On January 1, 2007, UK police broke into the convict's home and found the bodies
A UK court has convicted a Bangladeshi man for killing his wife and two daughters in London.
Mohammed Abdul Shakur was found guilty in London's Old Bailey court on Thursday.
Specialist Crime investigator at Scotland Yard Detective Sergeant Amjad Sharif said: “I would like to thank our international policing counterparts in Bangladesh and India, and especially the Foreign and Commonwealth representatives, who assisted us so well in circulating Shakur as a wanted man, and later informing us when he was located.
“This is a prime example of the good that can come from international law enforcement working together as a unit to catch criminals."
He added: "Finally, Shakur will serve a substantial custodial sentence for the horrific crimes he committed.”
On January 1, 2007, police broke into Shakur's family home in East London's East Ham, as no one in the neighbourhood saw or heard from his wife Juli Begum, 26, Thanha Kanum, 6, and Anika Khanum, 5, for around 10 days.
Thanha and Anika were also reported to have not resumed school after the Christmas break. On the same day, police found their bodies concealed under a duvet in a rear bedroom.
The autopsy report showed that Juli was initially inconclusive but later ruled to be consistent with asphyxiation. Thanha’s cause of death was recorded head trauma, while Anika was killed by strangulation with a ligature.
Detective Sharif said: “We will likely never be able to find Shakur's reason to end the lives of his wife and two daughters so violently and callously.
“Now, I am happy that we have finally achieved justice for Juli, her daughters, and her family. I would like to thank them for their unwavering support throughout."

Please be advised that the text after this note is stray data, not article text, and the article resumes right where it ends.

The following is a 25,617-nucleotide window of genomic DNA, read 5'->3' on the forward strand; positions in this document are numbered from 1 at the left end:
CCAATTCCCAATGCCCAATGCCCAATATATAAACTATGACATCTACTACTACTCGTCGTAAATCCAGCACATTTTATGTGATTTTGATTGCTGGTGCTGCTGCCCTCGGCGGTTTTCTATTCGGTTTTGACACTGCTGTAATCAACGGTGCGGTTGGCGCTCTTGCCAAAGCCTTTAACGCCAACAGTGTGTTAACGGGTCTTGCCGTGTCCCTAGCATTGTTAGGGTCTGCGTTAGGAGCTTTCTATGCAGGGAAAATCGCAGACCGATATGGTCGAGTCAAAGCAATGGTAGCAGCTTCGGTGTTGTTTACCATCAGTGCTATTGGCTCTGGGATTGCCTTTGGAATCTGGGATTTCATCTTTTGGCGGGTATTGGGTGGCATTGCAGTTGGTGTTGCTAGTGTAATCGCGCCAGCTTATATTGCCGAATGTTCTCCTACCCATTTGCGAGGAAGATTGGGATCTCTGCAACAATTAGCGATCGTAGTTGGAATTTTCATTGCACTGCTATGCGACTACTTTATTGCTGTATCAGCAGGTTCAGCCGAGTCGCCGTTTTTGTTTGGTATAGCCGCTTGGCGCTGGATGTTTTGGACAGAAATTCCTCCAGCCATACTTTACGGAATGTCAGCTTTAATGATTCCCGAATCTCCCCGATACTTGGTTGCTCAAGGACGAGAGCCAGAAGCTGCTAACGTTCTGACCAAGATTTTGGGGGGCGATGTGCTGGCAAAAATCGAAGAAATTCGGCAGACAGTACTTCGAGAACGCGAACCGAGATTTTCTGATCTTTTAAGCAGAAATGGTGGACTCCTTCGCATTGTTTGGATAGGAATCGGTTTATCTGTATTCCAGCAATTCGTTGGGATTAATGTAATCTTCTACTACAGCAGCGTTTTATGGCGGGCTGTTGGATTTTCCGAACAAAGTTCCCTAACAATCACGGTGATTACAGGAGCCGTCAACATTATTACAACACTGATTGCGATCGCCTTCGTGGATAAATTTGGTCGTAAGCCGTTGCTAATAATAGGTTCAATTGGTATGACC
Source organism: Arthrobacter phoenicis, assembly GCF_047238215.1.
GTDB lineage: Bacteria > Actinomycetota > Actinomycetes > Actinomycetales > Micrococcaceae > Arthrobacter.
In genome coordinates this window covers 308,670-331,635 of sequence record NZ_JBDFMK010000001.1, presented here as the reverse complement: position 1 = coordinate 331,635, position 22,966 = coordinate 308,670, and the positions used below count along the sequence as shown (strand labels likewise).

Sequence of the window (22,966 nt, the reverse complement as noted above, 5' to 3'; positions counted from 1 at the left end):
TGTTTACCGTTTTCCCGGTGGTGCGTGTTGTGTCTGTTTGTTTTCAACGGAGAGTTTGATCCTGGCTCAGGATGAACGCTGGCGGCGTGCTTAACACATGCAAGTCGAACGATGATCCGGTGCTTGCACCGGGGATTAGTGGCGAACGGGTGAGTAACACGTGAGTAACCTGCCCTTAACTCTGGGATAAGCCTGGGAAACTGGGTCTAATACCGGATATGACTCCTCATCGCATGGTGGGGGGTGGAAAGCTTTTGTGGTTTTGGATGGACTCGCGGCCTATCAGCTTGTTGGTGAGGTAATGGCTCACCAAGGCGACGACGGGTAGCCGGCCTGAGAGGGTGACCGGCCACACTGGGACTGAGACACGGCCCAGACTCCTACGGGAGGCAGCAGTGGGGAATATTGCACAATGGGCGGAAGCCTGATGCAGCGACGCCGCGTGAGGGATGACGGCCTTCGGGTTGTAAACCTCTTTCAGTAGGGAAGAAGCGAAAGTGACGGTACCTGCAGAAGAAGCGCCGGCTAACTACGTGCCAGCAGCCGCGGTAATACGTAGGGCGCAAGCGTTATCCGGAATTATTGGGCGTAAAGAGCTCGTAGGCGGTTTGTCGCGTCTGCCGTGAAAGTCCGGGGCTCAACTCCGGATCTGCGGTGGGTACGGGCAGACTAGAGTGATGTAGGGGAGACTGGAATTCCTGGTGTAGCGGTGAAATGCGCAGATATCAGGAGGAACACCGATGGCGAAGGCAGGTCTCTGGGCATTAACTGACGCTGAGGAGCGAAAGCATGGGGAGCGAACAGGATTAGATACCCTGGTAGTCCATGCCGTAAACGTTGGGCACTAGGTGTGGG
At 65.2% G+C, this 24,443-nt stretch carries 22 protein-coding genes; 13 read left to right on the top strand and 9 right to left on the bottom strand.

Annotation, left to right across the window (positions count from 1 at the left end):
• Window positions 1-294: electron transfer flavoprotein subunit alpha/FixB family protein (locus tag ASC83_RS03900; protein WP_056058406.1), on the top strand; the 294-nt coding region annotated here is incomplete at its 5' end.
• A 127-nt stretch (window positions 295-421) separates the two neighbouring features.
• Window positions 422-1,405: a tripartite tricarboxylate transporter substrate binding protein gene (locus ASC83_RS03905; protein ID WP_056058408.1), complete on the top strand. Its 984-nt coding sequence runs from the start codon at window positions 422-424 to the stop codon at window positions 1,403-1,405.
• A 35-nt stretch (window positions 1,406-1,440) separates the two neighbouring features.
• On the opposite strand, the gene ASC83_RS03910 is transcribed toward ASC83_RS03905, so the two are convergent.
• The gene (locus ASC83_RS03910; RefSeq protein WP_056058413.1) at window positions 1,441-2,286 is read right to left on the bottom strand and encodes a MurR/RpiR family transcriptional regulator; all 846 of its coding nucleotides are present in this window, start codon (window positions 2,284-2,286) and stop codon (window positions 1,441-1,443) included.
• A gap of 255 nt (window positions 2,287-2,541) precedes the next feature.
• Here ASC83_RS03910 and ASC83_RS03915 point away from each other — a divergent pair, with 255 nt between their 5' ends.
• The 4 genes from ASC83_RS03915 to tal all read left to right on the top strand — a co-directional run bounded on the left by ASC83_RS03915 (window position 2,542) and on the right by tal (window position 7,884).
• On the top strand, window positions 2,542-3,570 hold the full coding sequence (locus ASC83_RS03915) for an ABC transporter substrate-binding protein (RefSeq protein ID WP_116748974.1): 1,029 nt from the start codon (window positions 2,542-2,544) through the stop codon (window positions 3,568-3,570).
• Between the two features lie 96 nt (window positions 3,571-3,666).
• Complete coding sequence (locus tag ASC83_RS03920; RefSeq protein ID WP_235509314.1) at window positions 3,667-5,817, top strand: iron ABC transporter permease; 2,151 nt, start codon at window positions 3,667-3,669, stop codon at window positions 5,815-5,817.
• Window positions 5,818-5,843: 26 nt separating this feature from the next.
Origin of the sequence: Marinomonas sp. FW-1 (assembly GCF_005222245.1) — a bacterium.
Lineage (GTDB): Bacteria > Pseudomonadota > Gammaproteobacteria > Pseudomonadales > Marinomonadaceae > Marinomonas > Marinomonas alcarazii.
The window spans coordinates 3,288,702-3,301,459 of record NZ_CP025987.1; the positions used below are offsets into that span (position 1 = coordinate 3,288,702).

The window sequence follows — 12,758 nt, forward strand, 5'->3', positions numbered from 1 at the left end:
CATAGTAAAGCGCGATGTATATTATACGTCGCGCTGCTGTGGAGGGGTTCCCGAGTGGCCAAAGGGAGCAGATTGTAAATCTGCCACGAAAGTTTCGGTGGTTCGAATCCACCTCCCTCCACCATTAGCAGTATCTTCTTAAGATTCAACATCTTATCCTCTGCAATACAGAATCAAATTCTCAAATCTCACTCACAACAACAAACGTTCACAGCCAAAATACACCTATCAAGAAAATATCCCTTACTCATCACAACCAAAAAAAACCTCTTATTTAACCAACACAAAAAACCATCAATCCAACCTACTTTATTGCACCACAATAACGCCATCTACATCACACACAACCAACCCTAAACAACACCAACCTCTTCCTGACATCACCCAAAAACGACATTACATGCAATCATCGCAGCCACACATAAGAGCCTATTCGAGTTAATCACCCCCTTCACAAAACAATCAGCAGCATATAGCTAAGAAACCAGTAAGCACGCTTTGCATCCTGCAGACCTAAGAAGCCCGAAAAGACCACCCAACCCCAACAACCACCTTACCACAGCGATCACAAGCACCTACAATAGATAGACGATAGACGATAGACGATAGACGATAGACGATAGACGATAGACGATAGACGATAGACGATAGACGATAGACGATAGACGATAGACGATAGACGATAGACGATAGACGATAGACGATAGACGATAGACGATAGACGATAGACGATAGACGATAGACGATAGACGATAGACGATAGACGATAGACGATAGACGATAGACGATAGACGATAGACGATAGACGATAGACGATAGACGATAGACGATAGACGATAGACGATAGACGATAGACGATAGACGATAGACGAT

The court was told that 45-year-old Shakur and Juli had an arranged marriage in Bangladesh in October, 1999.
She had sponsored his immigration visa but incidents of domestic conflict started just a few months into the marriage.
Metropolitan Police detectives launched a murder investigation and Shakur was quickly identified as a suspect. Detectives established that Shakur visited the Bangladeshi High Commission in London to obtain a passport on the same day of killing. The following day, he went to a travel agent and ordered a one-way ticket to Bangladesh.
Enquiries to trace and arrest Shakur were undertaken in Bangladesh and India, following the information of his hiding in the Assam. Contact was made with a UK Foreign and Commonwealth Office (FCO) representative in New Delhi, who informed local police of the Met’s interest in Shakur.
In May 2013, the FCO representative called UK detectives to inform that Shakur was arrested for illegal stay in India. It was suggested that he had been crossing back and forth between Bangladesh and India on a regular basis for work.
On April 6 this year, formal extradition proceedings with India ended with Shakur's arrest.
A statement from the victims’ family said: "Shakur destroyed our family. He took away a caring, loving mother, and the future of two young beautiful girls. We had nightmares thinking about how their lives might have ended, and what each of them witnessed in their final moments.
“Shakur’s final act of cowardice was fleeing to Bangladesh, which delayed the justice. However, he is set to get the deserving punishment."